Famed for its traditional arts, abstract dishes and symbolic cherry blossom, ‘The Land of The Rising Sun’ has cemented itself amongst Asia’s must-see destinations, and rightly so. Japan is made up of 6,852 different islands, but the largest are Hokkaido, Honshu, Shikoku, and Kyushu. Each holds its own unique flair but they all have the same sensational vistas and extensive history that ties into one.
So, whether you are planning to visit one of the main islands or seek out a smaller one, you can still enjoy an authentic Japanese experience.
If you are planning to start solo travelling, Japan is arguably the best destination in Asia. Thanks to its efficient travel in the form of bullet trains and taxis, getting around the larger cities and to the remote areas can be somewhat of a breeze. Plus, with every season being a good time to visit, there are no limitations to what you can do. Whilst quite large, Japan’s towns and cities are very safe and easy to navigate – the country ranks amongst the top 10 safest every year.
Much like the other countries in Asia, Japan features more than its fair share of monuments and temples to get you up to speed. If you are planning to stay in the city centres, Tokyo’s must-see Imperial Palace is definitely your best bet. And, even though the majority of it is inaccessible to the general public, there is still plenty to do around the grounds.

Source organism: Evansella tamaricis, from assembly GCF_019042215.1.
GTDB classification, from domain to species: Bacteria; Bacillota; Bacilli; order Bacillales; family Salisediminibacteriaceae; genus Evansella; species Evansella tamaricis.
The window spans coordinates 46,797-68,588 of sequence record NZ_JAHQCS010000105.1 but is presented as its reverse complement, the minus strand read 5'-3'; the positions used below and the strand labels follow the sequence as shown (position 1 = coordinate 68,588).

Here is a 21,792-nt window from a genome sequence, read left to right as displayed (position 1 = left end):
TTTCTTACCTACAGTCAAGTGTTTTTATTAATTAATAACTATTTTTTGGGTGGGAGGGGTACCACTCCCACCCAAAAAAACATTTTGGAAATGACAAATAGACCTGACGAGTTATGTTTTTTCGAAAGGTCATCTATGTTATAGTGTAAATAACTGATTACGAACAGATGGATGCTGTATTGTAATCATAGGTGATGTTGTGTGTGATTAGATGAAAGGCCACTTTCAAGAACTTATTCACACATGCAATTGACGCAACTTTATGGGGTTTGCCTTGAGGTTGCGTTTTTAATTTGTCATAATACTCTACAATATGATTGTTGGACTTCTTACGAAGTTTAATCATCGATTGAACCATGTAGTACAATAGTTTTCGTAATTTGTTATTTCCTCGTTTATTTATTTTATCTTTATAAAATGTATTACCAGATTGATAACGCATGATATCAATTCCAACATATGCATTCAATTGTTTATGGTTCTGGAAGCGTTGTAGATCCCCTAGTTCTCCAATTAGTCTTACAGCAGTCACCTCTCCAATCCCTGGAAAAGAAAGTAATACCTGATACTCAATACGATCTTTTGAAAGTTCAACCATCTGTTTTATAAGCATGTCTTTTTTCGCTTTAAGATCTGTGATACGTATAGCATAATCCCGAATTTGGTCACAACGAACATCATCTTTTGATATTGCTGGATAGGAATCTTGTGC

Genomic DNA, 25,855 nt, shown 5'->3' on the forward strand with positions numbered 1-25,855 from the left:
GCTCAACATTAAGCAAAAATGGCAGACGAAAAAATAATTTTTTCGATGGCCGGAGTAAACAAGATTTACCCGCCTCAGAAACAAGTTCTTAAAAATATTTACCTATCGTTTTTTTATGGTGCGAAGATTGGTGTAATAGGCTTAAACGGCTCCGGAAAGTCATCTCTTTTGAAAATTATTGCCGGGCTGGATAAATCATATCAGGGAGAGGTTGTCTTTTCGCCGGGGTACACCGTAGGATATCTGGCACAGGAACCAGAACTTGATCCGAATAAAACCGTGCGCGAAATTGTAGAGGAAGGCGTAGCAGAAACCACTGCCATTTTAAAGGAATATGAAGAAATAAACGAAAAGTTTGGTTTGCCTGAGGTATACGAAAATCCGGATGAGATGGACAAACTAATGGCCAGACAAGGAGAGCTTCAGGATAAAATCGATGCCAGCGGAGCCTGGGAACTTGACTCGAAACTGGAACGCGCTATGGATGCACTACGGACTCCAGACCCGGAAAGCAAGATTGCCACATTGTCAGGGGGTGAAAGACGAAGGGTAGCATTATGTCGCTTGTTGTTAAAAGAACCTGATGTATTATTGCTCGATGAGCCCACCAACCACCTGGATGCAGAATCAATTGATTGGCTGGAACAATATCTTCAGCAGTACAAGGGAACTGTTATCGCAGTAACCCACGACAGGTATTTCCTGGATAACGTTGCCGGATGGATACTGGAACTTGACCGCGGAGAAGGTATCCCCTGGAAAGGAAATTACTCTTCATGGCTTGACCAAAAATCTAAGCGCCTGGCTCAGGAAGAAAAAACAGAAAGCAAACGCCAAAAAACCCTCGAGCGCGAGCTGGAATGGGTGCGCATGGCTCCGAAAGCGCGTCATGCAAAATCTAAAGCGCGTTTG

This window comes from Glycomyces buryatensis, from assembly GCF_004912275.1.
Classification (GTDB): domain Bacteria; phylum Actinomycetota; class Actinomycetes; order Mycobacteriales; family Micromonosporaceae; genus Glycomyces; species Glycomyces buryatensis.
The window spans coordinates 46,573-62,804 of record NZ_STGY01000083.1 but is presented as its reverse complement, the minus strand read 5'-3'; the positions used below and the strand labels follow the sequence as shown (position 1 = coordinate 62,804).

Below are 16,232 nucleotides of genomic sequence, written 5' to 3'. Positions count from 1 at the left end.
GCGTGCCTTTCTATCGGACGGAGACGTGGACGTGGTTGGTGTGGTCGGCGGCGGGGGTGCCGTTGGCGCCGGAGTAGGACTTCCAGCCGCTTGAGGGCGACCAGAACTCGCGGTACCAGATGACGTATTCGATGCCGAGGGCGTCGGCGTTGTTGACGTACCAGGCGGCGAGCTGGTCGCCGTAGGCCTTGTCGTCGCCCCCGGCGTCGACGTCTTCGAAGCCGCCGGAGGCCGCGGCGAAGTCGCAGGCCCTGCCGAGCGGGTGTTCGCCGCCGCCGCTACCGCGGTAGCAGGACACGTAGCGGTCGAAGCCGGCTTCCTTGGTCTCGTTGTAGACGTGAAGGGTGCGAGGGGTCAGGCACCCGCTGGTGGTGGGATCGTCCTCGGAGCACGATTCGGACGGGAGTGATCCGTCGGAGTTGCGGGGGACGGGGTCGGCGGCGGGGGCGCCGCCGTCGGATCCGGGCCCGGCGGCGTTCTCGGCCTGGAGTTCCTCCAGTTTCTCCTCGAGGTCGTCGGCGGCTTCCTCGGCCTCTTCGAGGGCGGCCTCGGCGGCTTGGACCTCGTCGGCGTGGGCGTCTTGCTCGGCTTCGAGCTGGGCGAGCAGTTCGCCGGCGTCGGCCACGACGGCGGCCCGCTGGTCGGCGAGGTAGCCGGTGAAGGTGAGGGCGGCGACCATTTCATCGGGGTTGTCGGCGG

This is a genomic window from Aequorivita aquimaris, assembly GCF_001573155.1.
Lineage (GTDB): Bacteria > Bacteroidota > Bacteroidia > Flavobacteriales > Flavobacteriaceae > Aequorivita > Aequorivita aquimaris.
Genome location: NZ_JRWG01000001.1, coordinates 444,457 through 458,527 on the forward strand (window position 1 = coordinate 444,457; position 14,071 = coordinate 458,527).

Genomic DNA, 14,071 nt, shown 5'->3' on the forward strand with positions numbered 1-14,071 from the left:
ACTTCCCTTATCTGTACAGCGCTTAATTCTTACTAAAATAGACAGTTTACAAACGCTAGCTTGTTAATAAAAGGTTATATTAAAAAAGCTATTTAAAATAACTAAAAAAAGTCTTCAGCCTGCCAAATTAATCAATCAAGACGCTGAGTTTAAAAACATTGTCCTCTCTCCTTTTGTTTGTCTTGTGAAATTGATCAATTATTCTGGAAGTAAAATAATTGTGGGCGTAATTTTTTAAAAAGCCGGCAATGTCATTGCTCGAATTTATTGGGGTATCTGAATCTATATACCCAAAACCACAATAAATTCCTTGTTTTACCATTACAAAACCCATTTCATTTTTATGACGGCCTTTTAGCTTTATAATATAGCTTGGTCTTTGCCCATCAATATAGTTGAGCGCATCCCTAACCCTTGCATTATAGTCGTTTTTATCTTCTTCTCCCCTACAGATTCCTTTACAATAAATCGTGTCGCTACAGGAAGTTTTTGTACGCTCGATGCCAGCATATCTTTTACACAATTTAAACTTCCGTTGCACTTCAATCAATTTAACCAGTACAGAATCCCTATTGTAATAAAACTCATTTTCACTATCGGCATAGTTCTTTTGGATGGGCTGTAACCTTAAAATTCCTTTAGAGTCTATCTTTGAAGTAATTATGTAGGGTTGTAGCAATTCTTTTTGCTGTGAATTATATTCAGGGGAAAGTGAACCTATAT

Otherwise, Kyoto provides a perfect balance of both city and park life, with its most notable attraction, the Arashiyama Bamboo Grove, only a short walk from the city centre. Finally, as the largest city on the northernmost island, Sapporo is a distinct hub for culture and hosts an abundance of events throughout the year. Japanese markets are found everywhere and are some of the largest in the world. With world-class craftsmen manning every stool, you can easily pick-up a souvenir or two during your travels.
Yes, Sushi is the staple dish of Japan, and you will probably see it everywhere you go. But, this doesn’t mean that you are limited to fish throughout the duration of the day. There are plenty of other dishes to choose from including ramen, tempura and soba – all of which are essential parts of Japanese cuisine. Tokyo has a grand total of 230 Michelin-starred restaurants, so if you are looking for a more memorable experience, there is plenty to choose from. If not, opt for some of the best street food in the world and continue temple trekking.
Not many holiday destinations can boast multiple holiday types. However, from skiing to sunbathing, Japan’s landscape is a never-ending journey. So, while the cities hold beautiful monuments that you might not get elsewhere, the hidden valleys can boast a more authentic side. Sights including poster-child Mount Fuji and Shirogane Blue Pond are ideal start points to see the idyllic parks that are on offer. Combine this with a journey to see the famous snow monkeys and you could really fall in love with Japan’s natural side.
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